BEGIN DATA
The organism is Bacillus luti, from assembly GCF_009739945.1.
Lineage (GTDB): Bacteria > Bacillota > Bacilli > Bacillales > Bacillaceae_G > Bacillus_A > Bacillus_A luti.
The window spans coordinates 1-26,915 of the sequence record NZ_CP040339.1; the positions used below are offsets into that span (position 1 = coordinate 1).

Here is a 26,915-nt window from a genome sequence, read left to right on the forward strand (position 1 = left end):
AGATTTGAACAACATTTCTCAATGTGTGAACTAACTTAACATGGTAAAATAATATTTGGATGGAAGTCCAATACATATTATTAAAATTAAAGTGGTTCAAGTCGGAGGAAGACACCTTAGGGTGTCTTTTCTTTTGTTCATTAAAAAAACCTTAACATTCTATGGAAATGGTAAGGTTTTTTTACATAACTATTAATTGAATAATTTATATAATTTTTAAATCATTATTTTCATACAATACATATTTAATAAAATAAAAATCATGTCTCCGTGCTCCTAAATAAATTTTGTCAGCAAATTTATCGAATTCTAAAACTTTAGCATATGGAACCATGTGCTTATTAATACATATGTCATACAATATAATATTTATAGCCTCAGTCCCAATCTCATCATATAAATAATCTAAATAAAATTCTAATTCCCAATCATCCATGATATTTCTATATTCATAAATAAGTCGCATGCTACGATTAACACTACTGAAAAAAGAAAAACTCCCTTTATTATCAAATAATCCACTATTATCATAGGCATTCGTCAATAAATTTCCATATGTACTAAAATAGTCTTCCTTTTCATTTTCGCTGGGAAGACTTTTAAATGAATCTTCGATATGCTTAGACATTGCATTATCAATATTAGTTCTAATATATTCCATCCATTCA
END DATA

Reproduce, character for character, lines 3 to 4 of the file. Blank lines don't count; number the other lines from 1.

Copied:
The window spans coordinates 1-26,915 of the sequence record NZ_CP040339.1; the positions used below are offsets into that span (position 1 = coordinate 1).

Here is a 26,915-nt window from a genome sequence, read left to right on the forward strand (position 1 = left end):